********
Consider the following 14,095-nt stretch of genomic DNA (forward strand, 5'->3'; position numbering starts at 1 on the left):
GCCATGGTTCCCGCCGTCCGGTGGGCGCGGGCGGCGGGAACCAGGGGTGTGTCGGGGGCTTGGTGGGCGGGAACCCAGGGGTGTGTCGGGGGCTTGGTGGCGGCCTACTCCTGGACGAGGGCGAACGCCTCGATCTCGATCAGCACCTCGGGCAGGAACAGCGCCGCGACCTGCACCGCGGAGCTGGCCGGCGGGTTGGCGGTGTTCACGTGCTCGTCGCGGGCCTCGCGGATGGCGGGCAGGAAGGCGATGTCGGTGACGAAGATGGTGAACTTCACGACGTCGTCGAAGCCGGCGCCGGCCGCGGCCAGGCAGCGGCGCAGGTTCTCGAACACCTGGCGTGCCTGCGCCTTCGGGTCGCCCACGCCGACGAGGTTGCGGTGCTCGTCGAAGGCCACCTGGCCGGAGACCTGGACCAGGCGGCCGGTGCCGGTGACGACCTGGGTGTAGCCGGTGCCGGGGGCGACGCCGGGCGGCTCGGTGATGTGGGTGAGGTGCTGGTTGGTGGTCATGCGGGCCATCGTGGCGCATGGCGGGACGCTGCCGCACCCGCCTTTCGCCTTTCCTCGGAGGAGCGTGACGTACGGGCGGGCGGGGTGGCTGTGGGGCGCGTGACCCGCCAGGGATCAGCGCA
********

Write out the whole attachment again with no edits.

Consider the following 14,095-nt stretch of genomic DNA (forward strand, 5'->3'; position numbering starts at 1 on the left):
GCCATGGTTCCCGCCGTCCGGTGGGCGCGGGCGGCGGGAACCAGGGGTGTGTCGGGGGCTTGGTGGGCGGGAACCCAGGGGTGTGTCGGGGGCTTGGTGGCGGCCTACTCCTGGACGAGGGCGAACGCCTCGATCTCGATCAGCACCTCGGGCAGGAACAGCGCCGCGACCTGCACCGCGGAGCTGGCCGGCGGGTTGGCGGTGTTCACGTGCTCGTCGCGGGCCTCGCGGATGGCGGGCAGGAAGGCGATGTCGGTGACGAAGATGGTGAACTTCACGACGTCGTCGAAGCCGGCGCCGGCCGCGGCCAGGCAGCGGCGCAGGTTCTCGAACACCTGGCGTGCCTGCGCCTTCGGGTCGCCCACGCCGACGAGGTTGCGGTGCTCGTCGAAGGCCACCTGGCCGGAGACCTGGACCAGGCGGCCGGTGCCGGTGACGACCTGGGTGTAGCCGGTGCCGGGGGCGACGCCGGGCGGCTCGGTGATGTGGGTGAGGTGCTGGTTGGTGGTCATGCGGGCCATCGTGGCGCATGGCGGGACGCTGCCGCACCCGCCTTTCGCCTTTCCTCGGAGGAGCGTGACGTACGGGCGGGCGGGGTGGCTGTGGGGCGCGTGACCCGCCAGGGATCAGCGCA